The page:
Reality Hunger

I’ve just been writing 100-word reviews at Goodreads of the books I’m reading for my comprehensives, but I was unable to keep my thoughts on Reality Hunger to 100 words. And I know someone will say that just the fact I feel compelled to write about it means it’s good, but— I think my need to say something about this book stems more from the overwhelmingly positive response to it than from the book itself. That said…

My main takeaway from Reality Hunger is that fiction bores David Shields (and therefore, it should bore you, too!). Sure, there were some interesting quotes in the book and some points I don’t disagree with—that memoir and fiction are closer than people think, for example, or that memoir is much like poetry in its mix of real and invented. Sure. Yes. But mostly, in the bits that weren’t the unattributed words of other people, it was Shields going on about how he finds fiction boring and memoirs are too close to fiction and essays are where it’s at. Ok, then. Write an essay.

This wasn’t an essay. It was a bunch of disconnected sentences and quotations, some Shields’s own, some from other people. I’m not sure where the manifesto comes into it. While it was a book object-wise (hilariously, one with a deckle edge! Quote from RH‘s Amazon page: “Deckle edge books are bound with pages that are made to resemble handmade paper by applying a frayed texture to the edges.” So it’s a fake handmade book! Muahaha! Now that is awesome. Intentional?), it wasn’t a book content-wise, meaning there was no rationale for this being a book.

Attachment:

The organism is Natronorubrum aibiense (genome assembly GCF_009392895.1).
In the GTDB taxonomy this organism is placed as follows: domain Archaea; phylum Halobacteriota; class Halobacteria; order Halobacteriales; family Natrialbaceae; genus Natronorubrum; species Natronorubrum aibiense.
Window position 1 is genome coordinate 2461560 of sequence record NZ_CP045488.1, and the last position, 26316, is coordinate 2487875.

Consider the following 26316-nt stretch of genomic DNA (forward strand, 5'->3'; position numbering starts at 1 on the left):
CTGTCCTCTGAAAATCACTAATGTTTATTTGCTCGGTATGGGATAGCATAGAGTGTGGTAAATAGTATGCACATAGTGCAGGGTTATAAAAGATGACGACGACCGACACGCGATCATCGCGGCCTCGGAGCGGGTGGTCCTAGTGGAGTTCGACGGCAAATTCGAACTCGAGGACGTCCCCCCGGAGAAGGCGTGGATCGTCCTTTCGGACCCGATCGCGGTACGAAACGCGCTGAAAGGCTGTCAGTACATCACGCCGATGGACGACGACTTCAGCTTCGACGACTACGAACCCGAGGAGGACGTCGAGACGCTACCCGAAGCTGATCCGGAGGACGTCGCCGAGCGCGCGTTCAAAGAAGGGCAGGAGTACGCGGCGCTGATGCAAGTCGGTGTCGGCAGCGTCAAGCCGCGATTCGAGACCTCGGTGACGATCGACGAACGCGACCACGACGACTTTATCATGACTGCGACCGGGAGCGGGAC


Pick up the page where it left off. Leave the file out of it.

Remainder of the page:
It was as if I took the contents of my blog for the past year, stripped the attributions from the quotes, dumped it all in to a Word doc and published it as a book. Which I could do easily enough through any one of the many POD services available. But to what end? What would be the point? Bookifying the quotes and posts I’ve written would mean stripping out the links (context). And a string of quotations, without context or explanation for why I’ve saved them would be pretty meaningless to anyone else.

No, the best place for such a compilation is my blog, not a book. Which I think is maybe the greater point that Shields is missing. Not everything should be a book. We have different media now; make use of them where appropriate. Reality Hunger could have been an interesting blog project, but it makes for a boring book.

That’s right. I said boring.